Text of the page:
NebuAd Responds To Critical Report

Report Claimed NebuAd of Hijacking Browsers, Wiretapping.
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Online advertising network NebuAd defended its service Wednesday after Free Press and Public Knowledge released a report, "NebuAd and Partner ISPs: Wiretapping, Forgery and Browser Hijacking," that charged the company was "intercepting and altering computer codes."

 The company is partnered with various ISP's, including cable operators.

 The study is from Robert Topolski, the same network engineer and consultant to Free Press and Public Knowledge who alleged that Comcast was "throttling" BitTorrent applications.

 NebuAd countered in a statement that the report was inaccurate, mischaracterized its consumer privacy standards and said it does not modify any publisher codes. "Transparency and consumer privacy protection are core to our business. Reasonable review of materials that have been made available online would have educated the organization that NebuAd requires its ISP partners to provide robust notice to their subscribers prior to deployment of the service," the company said.

 Labeling the practice "Internet wiretapping," Topolski's report alleged that NebuAd injected hidden codes that help build a profile of the user through "secretly collected information."

 "By changing the computer code for Web sites to insert information into the packets of data sent to consumers," the report said, "NebuAd and its ISP partners violate several fundamental expectations of Internet privacy, security, and standards-based interoperability."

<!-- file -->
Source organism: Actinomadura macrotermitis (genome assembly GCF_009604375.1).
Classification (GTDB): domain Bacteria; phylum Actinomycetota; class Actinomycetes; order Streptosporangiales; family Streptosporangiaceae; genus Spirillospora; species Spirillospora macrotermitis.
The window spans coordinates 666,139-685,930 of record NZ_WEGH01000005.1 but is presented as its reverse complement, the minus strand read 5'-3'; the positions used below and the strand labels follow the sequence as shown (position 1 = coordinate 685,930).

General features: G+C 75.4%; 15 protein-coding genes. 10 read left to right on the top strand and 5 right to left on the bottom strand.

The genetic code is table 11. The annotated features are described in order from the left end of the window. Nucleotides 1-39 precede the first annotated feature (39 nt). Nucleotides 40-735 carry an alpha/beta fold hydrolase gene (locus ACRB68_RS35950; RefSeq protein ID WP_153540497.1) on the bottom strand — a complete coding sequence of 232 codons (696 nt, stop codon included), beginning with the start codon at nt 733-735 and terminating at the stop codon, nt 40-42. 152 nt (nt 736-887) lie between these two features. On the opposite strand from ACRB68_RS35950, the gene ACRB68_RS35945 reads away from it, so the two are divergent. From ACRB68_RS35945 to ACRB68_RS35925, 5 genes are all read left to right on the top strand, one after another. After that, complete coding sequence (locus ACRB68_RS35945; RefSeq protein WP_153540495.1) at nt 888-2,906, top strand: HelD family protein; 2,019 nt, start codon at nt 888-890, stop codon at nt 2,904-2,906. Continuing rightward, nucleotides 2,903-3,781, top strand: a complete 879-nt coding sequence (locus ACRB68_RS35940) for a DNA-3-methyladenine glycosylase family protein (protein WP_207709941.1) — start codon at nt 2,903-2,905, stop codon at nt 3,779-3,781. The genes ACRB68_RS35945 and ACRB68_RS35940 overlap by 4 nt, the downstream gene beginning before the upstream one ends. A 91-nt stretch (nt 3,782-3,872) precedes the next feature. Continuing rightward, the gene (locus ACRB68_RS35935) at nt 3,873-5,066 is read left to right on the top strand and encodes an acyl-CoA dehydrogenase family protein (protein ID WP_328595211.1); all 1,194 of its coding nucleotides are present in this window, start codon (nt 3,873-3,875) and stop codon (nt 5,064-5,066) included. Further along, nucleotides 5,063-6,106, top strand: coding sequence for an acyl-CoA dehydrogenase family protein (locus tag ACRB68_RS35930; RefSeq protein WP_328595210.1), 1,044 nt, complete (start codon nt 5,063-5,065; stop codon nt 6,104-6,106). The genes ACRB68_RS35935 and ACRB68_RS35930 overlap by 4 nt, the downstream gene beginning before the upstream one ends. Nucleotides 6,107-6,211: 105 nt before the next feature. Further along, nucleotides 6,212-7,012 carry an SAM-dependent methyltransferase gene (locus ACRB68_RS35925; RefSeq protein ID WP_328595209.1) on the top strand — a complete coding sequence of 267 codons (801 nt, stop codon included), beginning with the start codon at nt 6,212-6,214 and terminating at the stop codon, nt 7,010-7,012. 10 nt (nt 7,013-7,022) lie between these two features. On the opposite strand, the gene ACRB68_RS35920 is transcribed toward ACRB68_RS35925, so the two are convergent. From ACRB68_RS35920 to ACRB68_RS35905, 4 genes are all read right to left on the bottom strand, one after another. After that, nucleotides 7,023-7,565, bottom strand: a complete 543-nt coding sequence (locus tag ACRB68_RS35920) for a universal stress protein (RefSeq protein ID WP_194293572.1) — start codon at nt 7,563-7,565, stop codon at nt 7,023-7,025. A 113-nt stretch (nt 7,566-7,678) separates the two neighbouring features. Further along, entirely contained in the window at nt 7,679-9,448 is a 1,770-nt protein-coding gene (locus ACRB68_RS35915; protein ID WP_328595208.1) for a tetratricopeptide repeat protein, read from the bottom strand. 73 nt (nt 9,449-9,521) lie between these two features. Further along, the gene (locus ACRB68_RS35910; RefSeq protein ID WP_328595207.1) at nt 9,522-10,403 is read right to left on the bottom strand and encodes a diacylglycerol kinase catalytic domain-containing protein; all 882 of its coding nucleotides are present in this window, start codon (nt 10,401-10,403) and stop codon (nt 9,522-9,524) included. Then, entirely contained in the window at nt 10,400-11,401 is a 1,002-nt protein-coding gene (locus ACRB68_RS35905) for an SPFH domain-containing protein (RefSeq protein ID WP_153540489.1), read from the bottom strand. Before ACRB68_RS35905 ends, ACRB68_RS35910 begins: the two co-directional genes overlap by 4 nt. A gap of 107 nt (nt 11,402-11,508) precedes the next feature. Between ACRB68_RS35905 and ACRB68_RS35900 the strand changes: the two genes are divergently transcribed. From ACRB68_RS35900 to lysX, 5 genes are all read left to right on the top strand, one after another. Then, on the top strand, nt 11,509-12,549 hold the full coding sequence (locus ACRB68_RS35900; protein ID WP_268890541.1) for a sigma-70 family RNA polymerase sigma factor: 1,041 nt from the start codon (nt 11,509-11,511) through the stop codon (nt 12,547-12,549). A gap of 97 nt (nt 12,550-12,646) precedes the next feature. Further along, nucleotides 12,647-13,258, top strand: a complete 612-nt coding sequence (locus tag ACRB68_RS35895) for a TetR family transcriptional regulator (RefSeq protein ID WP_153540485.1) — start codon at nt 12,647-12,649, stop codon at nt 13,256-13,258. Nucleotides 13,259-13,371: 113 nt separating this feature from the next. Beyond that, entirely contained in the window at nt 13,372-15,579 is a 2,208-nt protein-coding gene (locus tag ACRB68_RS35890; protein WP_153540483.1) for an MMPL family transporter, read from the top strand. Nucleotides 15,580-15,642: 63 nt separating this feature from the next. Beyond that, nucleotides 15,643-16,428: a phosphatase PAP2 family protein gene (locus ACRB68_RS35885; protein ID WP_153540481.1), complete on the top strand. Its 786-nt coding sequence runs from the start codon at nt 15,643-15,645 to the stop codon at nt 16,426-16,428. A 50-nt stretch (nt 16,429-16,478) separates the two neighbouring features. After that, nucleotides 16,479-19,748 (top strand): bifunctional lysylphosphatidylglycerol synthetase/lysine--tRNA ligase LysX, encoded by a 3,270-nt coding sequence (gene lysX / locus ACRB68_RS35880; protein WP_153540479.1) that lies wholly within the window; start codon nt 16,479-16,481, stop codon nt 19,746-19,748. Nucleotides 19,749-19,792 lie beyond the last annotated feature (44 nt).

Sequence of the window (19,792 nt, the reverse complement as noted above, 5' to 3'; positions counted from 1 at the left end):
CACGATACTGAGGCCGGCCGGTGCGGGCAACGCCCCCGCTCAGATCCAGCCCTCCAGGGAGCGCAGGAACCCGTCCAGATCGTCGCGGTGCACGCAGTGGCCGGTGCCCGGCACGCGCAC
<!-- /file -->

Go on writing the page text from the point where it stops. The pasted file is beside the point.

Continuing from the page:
While NebuAd acknowledges it places cookies on users machines, it says that is the same for most online ad networks and points out that users can opt out. "NebuAd cookies do not contain specific information about a user," the company said. "All ad networks use a small piece of code that is temporary and operates only within the security framework of the browser to invoke the placement of ad network cookies. The code NebuAd uses is no different, and is clearly demarcated outside of and does not modify any publisher code."

 The online advertising issue has gotten traction in Washington. NebuAd's planned partnership with Charter, since put on hold, has drawn fire from Capitol Hill. A hearing on online advertising and privacy was postponed this week, but more are planned.

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